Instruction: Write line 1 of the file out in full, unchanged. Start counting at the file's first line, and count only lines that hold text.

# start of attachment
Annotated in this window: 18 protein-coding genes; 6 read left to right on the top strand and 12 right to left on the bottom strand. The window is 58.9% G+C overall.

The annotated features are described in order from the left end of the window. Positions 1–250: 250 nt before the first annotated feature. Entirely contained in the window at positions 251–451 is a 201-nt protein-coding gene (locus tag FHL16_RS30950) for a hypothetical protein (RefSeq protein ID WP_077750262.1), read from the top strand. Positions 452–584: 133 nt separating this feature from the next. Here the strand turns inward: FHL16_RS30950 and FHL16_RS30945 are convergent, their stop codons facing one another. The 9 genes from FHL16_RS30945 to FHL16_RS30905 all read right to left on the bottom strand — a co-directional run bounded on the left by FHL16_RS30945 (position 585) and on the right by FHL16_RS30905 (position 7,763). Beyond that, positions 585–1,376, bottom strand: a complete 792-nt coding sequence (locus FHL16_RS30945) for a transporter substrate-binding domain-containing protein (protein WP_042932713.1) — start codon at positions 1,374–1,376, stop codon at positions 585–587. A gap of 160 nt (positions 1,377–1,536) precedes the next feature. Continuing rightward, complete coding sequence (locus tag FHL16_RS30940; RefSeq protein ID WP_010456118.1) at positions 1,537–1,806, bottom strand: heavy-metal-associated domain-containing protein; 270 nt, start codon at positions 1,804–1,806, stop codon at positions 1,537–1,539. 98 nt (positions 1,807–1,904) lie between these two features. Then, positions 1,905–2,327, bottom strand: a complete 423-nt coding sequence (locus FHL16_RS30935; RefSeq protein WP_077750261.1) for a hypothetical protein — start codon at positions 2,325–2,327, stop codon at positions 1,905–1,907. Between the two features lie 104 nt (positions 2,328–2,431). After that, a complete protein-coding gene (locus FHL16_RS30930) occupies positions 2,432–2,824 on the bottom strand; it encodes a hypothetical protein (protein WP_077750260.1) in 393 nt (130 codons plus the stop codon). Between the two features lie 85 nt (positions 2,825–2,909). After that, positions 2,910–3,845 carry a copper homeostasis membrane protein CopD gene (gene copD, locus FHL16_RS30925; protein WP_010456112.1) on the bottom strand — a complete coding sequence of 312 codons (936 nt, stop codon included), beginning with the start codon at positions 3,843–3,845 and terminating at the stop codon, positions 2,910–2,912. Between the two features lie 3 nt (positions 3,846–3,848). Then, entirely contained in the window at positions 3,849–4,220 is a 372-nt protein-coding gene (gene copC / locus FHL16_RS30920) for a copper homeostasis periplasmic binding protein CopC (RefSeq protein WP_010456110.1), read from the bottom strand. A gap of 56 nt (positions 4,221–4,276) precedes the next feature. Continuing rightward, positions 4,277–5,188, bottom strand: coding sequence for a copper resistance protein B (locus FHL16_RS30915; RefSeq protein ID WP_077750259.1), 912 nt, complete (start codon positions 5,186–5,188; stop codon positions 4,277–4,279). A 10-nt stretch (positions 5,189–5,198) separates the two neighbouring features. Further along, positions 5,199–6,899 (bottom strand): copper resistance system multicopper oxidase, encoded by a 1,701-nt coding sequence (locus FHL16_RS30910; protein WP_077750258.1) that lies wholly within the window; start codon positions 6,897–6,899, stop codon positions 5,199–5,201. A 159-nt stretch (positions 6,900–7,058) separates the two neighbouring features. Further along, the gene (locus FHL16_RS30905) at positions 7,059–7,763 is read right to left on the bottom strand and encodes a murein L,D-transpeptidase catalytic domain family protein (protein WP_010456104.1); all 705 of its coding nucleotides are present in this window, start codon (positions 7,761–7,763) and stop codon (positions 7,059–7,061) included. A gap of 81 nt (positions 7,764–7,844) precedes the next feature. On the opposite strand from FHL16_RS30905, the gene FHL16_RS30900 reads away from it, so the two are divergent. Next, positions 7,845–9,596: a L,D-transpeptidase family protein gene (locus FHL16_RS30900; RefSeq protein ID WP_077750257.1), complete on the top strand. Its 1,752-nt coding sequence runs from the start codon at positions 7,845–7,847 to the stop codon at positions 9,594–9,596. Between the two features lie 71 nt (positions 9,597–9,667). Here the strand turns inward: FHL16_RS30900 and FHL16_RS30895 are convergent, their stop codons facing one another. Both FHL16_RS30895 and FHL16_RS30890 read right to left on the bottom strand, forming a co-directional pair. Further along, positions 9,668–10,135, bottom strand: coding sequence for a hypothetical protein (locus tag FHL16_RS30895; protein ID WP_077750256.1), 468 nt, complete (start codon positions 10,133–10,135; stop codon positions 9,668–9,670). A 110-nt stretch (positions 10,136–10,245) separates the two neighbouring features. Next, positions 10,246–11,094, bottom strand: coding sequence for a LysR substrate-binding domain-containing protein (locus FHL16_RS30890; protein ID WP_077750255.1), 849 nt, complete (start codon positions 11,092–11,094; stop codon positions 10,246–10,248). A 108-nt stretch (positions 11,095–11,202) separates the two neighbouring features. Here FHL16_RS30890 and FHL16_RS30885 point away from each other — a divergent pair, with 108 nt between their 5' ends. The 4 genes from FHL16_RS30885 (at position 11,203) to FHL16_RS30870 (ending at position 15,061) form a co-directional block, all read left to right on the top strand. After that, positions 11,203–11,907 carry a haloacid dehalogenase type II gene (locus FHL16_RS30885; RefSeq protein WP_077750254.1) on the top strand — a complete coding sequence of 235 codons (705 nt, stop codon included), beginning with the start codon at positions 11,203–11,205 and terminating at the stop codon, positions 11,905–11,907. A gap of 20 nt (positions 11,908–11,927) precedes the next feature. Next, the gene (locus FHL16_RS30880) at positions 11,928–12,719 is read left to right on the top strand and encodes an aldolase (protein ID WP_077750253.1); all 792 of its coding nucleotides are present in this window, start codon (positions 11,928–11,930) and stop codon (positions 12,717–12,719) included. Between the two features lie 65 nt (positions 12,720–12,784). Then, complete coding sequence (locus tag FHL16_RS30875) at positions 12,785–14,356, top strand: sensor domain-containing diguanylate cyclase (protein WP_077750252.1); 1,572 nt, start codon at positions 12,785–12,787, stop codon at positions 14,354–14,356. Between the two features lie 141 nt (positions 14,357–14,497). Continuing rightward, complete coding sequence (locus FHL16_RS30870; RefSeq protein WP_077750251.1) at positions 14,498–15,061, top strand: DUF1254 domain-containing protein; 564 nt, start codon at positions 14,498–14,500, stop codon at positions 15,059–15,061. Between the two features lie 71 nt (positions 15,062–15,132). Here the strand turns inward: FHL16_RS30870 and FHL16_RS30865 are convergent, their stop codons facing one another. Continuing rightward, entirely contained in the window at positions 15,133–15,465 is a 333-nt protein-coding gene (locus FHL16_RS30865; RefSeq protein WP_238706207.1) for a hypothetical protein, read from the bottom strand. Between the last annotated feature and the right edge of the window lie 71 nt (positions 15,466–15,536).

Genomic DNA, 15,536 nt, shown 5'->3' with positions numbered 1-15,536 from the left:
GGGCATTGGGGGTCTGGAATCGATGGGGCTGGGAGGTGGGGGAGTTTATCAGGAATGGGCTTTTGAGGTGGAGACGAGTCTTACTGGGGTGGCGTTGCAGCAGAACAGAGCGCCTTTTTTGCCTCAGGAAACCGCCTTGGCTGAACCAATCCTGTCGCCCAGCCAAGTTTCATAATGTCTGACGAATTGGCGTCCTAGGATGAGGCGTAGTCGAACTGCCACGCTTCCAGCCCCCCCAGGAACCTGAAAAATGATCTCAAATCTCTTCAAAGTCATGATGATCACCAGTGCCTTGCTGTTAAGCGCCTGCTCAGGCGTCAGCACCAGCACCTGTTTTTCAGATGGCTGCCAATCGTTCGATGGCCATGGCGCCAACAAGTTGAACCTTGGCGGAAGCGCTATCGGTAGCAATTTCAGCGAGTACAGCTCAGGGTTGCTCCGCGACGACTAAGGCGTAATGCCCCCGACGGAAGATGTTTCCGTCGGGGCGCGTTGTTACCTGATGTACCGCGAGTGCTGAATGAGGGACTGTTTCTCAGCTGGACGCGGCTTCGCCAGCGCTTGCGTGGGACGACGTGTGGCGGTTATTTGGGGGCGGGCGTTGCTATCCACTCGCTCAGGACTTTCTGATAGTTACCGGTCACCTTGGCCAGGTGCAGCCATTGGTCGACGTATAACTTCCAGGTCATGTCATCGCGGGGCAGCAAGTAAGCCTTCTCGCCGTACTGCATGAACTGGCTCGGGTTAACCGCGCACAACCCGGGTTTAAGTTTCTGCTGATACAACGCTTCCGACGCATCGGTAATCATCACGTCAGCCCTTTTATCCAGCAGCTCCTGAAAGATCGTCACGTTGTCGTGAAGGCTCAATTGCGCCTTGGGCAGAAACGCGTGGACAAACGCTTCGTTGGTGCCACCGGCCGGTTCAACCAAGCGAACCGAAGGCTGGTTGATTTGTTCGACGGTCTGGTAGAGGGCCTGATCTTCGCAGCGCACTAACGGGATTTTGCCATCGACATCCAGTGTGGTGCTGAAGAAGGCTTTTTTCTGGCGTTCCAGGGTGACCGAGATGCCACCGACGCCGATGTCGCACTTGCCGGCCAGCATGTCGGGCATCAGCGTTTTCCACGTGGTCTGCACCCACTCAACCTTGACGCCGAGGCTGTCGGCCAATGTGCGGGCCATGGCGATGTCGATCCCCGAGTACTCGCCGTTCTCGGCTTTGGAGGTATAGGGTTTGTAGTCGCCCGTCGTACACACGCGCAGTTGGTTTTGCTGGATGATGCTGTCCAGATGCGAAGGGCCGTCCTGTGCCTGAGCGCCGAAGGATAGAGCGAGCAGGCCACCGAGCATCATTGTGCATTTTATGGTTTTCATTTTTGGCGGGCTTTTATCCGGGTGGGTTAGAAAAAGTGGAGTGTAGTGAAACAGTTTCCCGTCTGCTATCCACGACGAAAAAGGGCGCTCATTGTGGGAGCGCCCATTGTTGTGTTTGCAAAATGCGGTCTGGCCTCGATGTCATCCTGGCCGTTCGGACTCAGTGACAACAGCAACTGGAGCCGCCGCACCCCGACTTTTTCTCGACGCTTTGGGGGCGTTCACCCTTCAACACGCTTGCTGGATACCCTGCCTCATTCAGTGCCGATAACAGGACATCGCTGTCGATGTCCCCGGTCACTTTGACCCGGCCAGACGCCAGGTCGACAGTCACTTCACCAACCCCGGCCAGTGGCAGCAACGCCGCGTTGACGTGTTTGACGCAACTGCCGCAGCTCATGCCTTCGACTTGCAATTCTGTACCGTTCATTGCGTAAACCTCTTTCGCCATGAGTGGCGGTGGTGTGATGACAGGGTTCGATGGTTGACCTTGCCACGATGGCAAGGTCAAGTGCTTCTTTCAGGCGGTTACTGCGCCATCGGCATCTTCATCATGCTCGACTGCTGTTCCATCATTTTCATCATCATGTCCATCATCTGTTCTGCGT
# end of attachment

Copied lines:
Annotated in this window: 18 protein-coding genes; 6 read left to right on the top strand and 12 right to left on the bottom strand. The window is 58.9% G+C overall.